Berry Size Distribution Family

 

The valid theory of Martian berries must be consistent with their actual size distributions. What are they? The MARSOMETRY program [1] was used to measure berry sizes from Opportunity PANCAM images taken on Sols 45,50,126,140,162.

The images where selected because they show colonies of well formed spherical berries, all having similar blue tint, some of them attached to the rock - berries that are likely to have biological origin [2]. Figure 1 shows the observed size distributions. A sample of berries from each site is provided with the graph.

Figure 1

 

Several points can be made about the distributions shown:

 

All the berries fit in the 0-8 mm interval.

 

The noticeable features of the distribution graphs are: a narrow maximum about 2.8 mm, and a wide maximum area approximately from 3 mm to 6 mm. Sols 50,126,140 have wide maximum only, the Sol 162 has both narrow and wide maximums, while Sol 45 distribution has only narrow maximum.

 

Berry size distributions from different Martian sites appear to be closely related. They are smoothly morphing one into another. Also, the more berries look to be growing, the more pronounced the wide distribution maximum is, and the less pronounced the narrow distribution maximum is.

 

It is appropriate to suggest then, that the berry communities have common underlying mechanism of their creation and development - which must be of the biological nature, if it holds true for some of them [1].

One might be tempted to associate narrow maximum with the dead or dormant berries, and wide maximum area with the alive and growing berries.

 

Any non-biological theory of Martian berries would have hard time explaining why their size is always less than 8 mm. If there are some scalable physical processes which growth them to this size on Mars, why would they do not ever grow them larger? 

 

 

A fair effort was made to ensure precision of the measurements. The area coverage was pretty comprehensive with in most cases all the recognized berries measured, as seen on the measured berries map for Sol 162, Figure 2.

Figure 2.

 

 

Thanks to the valuable service by Holdger Isenberg, we were able to use for the measurements color version of left eye images [3]:

Sol 045:  1P132173973ESF05A6P2556L5M1_L4L5L5L5L6

Sol 050:  1P132626650ESF0602P2578L5M1_L4L5L5L5L6

Sol 126:  1P139377190EFF2831P2539L5M1_L2L5L5L7L7

Sol 140:  1P140611723ESF3182P2551L5M1_L2L5L5L7L7

Sol 162:  1P142561855ESF3221P2584L5M1_L4L5L5L5L6

 

Raw originals have been used for the right eye [4]:

Sol 045:  1P132174096ESF05A6P2556R1M1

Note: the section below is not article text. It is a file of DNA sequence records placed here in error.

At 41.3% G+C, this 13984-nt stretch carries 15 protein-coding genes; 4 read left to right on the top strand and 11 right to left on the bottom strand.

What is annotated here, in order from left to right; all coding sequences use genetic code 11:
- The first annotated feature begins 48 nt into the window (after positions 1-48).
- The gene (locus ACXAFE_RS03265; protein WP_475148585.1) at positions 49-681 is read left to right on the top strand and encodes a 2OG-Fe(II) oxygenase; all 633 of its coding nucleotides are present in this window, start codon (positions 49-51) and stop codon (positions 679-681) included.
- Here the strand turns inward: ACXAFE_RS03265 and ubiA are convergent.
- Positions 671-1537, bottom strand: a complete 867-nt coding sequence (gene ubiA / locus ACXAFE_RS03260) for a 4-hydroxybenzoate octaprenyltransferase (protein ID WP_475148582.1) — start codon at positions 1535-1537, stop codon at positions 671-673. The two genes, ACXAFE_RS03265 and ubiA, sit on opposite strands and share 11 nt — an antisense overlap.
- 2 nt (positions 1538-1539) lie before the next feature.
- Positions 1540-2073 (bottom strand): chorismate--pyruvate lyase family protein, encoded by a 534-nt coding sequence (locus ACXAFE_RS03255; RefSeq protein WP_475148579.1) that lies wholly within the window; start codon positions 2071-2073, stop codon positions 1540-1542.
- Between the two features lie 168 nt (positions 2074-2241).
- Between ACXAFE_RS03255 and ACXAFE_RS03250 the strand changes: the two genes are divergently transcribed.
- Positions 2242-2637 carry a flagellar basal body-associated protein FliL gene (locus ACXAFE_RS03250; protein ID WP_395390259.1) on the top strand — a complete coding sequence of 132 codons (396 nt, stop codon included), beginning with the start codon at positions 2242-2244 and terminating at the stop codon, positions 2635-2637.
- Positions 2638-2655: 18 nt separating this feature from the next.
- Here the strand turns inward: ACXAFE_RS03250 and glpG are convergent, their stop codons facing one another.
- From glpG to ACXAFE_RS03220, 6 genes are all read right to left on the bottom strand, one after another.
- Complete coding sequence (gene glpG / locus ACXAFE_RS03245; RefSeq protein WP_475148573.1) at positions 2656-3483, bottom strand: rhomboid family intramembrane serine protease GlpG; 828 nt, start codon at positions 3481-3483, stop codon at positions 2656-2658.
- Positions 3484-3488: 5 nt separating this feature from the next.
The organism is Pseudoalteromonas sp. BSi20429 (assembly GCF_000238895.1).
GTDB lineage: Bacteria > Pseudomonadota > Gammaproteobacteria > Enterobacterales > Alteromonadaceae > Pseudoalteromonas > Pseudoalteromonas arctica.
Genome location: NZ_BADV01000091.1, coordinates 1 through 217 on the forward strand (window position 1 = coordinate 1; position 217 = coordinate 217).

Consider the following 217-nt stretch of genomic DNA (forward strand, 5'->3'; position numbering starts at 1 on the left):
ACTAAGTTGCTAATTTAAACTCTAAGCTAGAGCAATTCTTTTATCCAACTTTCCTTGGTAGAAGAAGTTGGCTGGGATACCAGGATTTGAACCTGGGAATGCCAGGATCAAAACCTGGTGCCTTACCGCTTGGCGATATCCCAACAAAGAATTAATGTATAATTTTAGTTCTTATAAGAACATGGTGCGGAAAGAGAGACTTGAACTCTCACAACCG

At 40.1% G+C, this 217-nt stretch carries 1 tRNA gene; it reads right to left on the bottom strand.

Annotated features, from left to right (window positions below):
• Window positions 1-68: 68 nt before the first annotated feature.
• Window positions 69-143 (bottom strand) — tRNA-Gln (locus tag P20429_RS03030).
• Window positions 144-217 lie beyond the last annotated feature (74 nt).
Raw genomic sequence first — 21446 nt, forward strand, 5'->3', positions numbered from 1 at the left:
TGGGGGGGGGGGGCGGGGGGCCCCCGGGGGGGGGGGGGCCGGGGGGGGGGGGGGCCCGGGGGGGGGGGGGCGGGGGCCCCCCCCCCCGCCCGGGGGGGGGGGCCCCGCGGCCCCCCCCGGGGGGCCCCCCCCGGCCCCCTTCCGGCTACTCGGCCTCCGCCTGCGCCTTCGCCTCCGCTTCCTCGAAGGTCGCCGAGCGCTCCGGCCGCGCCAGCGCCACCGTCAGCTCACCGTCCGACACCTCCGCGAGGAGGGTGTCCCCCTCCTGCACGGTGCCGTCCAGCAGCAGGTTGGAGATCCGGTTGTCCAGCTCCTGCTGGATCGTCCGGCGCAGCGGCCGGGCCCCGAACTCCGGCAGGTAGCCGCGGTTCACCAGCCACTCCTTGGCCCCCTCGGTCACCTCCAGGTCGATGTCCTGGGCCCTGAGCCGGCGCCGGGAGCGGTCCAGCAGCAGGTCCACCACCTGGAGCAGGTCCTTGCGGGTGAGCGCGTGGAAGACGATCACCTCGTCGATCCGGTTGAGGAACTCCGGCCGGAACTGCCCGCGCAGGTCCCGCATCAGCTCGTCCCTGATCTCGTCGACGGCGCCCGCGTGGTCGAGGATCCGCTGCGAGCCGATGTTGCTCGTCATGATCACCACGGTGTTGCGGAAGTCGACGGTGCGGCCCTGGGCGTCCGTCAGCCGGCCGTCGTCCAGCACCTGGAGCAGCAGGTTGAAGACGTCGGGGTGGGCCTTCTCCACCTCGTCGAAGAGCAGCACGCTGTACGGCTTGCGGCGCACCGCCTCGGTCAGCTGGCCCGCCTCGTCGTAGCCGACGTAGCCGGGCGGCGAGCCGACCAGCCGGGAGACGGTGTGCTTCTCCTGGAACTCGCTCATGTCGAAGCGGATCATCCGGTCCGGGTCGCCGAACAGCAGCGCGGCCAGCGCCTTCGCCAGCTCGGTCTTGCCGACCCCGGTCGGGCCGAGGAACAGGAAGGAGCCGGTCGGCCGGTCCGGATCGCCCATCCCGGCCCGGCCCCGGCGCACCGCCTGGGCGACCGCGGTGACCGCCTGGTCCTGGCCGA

Sol 050:  1P132626768ESF0602P2578R1M1

Sol 126:  1P139377268EFF2831P2539R1M1

Sol 140:  1P140611791ESF3182P2551R1M1 

Sol 162:  1P142561855ESF3221P2584R5M1

 

The color images from [3] were used to improve the form and object recognition. In order to improve pixel diameter measurement precision, the images were enlarged by a factor 3, reducing errors below 5 pct. The distance measurement error due to image granularity has been found, using digital experiments, to be less than 1 pct. The overall berry size measurement error consequently was about or less than 5 pct. This unbiased error should not be expected to noticeably alter the berry size distributions.

However, the berries of diameter less than 2 mm have likely been undercounted, as they are harder to spot, not fully formed yet, or might be hidden in dust - while the larger berries attract attention and get measured more often than not. This condition was properly mitigated by focusing discussion on the over 2 mm sizes area.

 

The berry size distributions, like other their properties, have to be properly explained. But before that, we must know them and how they vary. Hopefully, this work answers some of such need.

 

 

ACKNOWLEGEMENTS

I am very grateful to Holdger Isenberg for his outstanding PANCAM color images service, which has contributed a lot to the quality of presented results. Deep gratitude goes to NASA for making this work and much more possible by taking the magnificent pictures of Mars surface, and generously providing full public access to them.

 

 

REFERENCES

1. Zeltsman, A. (2005) Searching For the biological objects on Mars.  Marsbugs, 18(26):10-11

2. Zeltsman, A. (2005) Berries suggest life on Mars. Marsbugs, 18(23):3-4

3. Isenberg, H. (2004-2005) PanCam true color images from Spirit and Opportunity Mars Exploration Rovers,

http://mars.gh.wh.uni-dortmund.de/mer/opportunity

4. NASA image gallery, http://origin.mars5.jpl.nasa.gov/gallery/all